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Never noticed any difference between carbs and EFI flat out.
Hillclimb times were virtually identical.

But did notice a huge difference in low end torque and overall engine smoothness.
Hills that I use to have change back to 4th I could accelerate up in 5th.

Also, starting was a lot easier hot or cold.

But as others have said, it took a long time and many hours of tuning to get there, especially with ITBs, they are very tricky to setup due to the weak and erratic vacuum signal.

I had a SB chev tuned in a weekend, the alfa took years of constant tweaking.

A wideband 02 sensor and good knowledge of the nord's preferred AFRs are a must for the home tuner.
 

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I use Alpha/n on mine so don't have any problems dealing with the wild MAP signal, but a friend did his engine with a Megasquirt and found a blended setup worked well. I don't know any details I'm afraid, other than he's now happy!
 

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OT tangent warning:

FWIW, a good %-age of the at idle pulsations that occur in with ITB's can be eliminated by 1st building a small 'vacuum chamber' to tap all the cylinders into, then on the service hose to the MAP sensor that comes from that chamber to the sensor, orafice the throughhole down to something in the wee tiny range, (.062" is around the generally suggested size range) which in turn helps slow the pulsations even more.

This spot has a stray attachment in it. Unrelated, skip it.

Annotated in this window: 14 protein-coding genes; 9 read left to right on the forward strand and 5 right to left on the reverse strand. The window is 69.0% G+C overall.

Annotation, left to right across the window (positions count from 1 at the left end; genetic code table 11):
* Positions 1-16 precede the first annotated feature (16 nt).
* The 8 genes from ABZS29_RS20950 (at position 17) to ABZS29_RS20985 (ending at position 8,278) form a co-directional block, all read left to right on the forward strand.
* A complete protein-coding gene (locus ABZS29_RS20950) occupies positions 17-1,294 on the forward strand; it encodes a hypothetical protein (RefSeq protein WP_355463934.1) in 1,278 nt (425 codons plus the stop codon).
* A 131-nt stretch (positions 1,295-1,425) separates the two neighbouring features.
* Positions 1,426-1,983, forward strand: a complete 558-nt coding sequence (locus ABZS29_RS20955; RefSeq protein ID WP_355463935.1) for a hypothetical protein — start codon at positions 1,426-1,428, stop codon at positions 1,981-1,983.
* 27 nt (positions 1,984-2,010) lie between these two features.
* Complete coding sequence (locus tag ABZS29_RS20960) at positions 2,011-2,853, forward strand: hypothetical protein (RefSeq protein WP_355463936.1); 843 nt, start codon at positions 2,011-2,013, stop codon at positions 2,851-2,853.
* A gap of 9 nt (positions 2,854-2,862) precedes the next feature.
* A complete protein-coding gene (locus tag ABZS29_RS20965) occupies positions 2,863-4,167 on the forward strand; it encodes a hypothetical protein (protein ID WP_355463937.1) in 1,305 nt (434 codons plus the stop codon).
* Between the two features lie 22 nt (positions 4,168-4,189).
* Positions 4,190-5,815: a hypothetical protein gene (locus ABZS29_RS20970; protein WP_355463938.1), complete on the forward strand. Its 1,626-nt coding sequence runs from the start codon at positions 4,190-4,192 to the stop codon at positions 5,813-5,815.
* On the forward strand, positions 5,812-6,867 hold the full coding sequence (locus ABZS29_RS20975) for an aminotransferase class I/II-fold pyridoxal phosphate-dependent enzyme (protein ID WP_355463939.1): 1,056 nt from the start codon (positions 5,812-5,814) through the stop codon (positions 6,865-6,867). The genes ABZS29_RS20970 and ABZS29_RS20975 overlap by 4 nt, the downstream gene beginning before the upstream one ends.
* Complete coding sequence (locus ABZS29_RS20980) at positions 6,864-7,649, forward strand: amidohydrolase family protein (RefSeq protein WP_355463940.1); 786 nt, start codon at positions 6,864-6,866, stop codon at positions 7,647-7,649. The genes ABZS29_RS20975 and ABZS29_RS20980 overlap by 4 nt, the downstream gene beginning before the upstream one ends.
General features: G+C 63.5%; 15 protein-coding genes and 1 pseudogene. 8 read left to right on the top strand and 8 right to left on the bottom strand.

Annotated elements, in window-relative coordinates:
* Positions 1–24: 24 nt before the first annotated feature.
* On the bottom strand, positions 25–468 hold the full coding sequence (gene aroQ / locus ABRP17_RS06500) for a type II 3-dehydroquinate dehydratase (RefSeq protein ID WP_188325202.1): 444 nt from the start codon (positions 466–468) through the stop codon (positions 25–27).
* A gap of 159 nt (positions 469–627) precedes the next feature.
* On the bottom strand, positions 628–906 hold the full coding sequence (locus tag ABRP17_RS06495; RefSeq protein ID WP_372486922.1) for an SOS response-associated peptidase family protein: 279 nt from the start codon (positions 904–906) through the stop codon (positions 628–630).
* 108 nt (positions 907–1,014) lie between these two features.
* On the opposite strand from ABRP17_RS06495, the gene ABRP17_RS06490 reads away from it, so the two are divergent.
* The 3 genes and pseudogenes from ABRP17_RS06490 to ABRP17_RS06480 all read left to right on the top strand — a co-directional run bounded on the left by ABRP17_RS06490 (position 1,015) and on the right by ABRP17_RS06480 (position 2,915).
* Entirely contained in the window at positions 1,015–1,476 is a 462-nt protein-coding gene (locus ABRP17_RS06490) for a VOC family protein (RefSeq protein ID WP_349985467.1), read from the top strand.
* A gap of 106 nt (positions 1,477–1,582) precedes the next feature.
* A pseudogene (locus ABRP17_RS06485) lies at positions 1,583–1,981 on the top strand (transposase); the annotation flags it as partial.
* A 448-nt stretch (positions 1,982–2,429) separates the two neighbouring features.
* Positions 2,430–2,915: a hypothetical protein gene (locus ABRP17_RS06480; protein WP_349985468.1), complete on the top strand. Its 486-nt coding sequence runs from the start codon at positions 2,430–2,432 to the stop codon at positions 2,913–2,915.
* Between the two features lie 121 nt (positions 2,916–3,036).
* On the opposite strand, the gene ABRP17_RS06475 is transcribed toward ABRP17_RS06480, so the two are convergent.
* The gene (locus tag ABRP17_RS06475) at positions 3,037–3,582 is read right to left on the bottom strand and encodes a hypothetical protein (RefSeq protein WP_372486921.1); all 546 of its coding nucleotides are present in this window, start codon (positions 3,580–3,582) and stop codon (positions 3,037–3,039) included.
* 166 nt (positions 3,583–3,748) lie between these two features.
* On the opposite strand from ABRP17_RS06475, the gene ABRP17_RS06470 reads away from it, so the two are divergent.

Many aftermarket injection places reccommend/describe/suggest the above method to help things along for we of the ITB, while others do not and you're left more or less hanging with radically pulsing MAP readings to mess things up if you're not using TPS for mixture mapping.

Suffice to say you never want to run a MAP sensor off just one cylinder regardless.

Oh, and just because you have one brand/make/model programmable EFI system doesn't mean you can't read other complanies install manuals to glean an idea or three.
 

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This is what I did. I cut notches in line with the axle of the butterfly.
This is where the air speed is the slowest.
The other problem with ITB is the MAP ports can ether have air blowing into them then snap and act like venturi sucking on the port.
 

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The problem with commoning up the vacuum lines from each individual runner is that you effectively make up a mini manifold whereby air flows back and forth from one port to another.

It tried all sorts of combinations and the best was to not have any capacitance chamber as this seemed to cause too much lag.

I used .6mm mig tips in the line from each runner and then a 5th one in the line to the MAP sensor.

On the MS website is an interesting discussion called synchromap about using a MAP sensor for each port with some sort of low select circuitry.
Those that tried it reported better MAP resolution and less of log type VE table.

I tried blended SD/AlphaN but couldn't get it to work successfully. In truth, after all the effort of getting just plain SD to work I just wasn't up to starting all over again.

I haven't heard of anyone trying a MAF sensor with ITBs but I reckon it would work and would be easier to tune.
 

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I think some of the OEMs with ITB use a MAF. I think BMW is one.
I was running MAP only with that setup until the RC servo died in the spica.
I need to redo it with a stepper just been busy with other things.
but I did still have some strange ups and downs. I used a small table. the larger table would have helped. I will try MAP down low and TPS up high the next time I get it together.
I had no pulse problems. but I think I was still seeing the venturi affect. that needed steep ups and downs at certain RPMs in the VE